given().`when`().delete("/todos/1").then().statusCode(200).body(containsString("true")) 
  // confirm the item is no longer there, and is therefore deleted
 given().`when`().get("/todos").then().statusCode(200).body(not(containsString("number1")))

To wrap up our testing, we simply need to test the update functionality. The update should confirm that the Todo can be updated (both the text and completed flag), but that the ID cannot be updated. We’ll use the same method to add a few todos initially, confirm the todo is in the list, update the todo, confirm todo has been updated, and finally confirm the ID has not been updated.

addTestTodos("number1", "test 2")
   // confirm the item is there
   given().`when`().get("/todos").then().statusCode(200).body(containsString("number1"))
   // confirm it returned the updated details
   given().contentType("application/json").body("""{"id":1,"txt":"1_isupdated_to_number2","completed":true}""")
      .`when`().put("/todos/1").then().statusCode(200)
      .body(not(containsString("number1")), containsString("1_isupdated_to_number2"), containsString("true"))
   // confirm it returns from get as expected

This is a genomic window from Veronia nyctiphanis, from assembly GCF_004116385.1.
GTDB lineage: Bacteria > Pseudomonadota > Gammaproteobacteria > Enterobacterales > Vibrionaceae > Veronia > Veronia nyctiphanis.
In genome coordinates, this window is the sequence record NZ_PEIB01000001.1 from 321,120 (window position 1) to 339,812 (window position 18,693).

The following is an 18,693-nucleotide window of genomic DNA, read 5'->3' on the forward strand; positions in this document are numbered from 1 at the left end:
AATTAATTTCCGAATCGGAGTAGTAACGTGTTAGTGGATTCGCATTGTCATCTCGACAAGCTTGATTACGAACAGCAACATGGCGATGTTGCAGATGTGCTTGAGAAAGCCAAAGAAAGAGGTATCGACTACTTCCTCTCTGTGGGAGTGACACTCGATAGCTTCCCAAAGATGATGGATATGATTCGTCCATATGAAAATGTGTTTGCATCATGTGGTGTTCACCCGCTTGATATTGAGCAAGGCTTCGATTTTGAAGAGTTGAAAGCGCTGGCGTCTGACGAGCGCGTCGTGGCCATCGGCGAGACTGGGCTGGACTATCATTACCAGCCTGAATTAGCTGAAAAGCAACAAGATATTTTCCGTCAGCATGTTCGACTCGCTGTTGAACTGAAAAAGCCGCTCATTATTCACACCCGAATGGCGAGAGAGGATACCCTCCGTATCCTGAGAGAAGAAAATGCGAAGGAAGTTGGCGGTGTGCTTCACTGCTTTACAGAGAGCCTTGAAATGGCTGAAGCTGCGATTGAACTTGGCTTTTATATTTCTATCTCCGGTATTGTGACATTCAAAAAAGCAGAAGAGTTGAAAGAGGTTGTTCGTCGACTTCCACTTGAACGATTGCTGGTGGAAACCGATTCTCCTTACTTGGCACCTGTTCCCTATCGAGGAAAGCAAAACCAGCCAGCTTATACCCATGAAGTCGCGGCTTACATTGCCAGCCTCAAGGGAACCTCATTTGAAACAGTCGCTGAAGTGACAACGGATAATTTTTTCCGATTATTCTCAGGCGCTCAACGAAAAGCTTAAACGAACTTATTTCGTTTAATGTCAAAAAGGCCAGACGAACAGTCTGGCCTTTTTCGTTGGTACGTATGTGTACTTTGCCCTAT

given().`when`().get("/todos").then().statusCode(200).body(containsString("1_isupdated_to_number2"))
   // make sure we cant change the ID and that it returned the updated details
   given().contentType("application/json").body("""{"id":1111,"txt":"1_isupdated_to_number3","completed":true}""")
      .`when`().put("/todos/1").then().statusCode(200)
      .body(not(containsString("number1")), not(containsString("1111")))
   // confirm it returns fron getAll as expected
   given().`when`().get("/todos").then().statusCode(200)
      .body(containsString("""{"id":1,"txt":"1_isupdated_to_number3","completed":true}"""))

Finally

And that’s it for Part 2. We now have a database backed version of our Todo list application, with an in-memory database used for testing and a decent set of tests to run against our API.

Next up, we’ll finish the whole thing off with a SvelteJS based front end to make use of our REST API. Continue on to Part 3.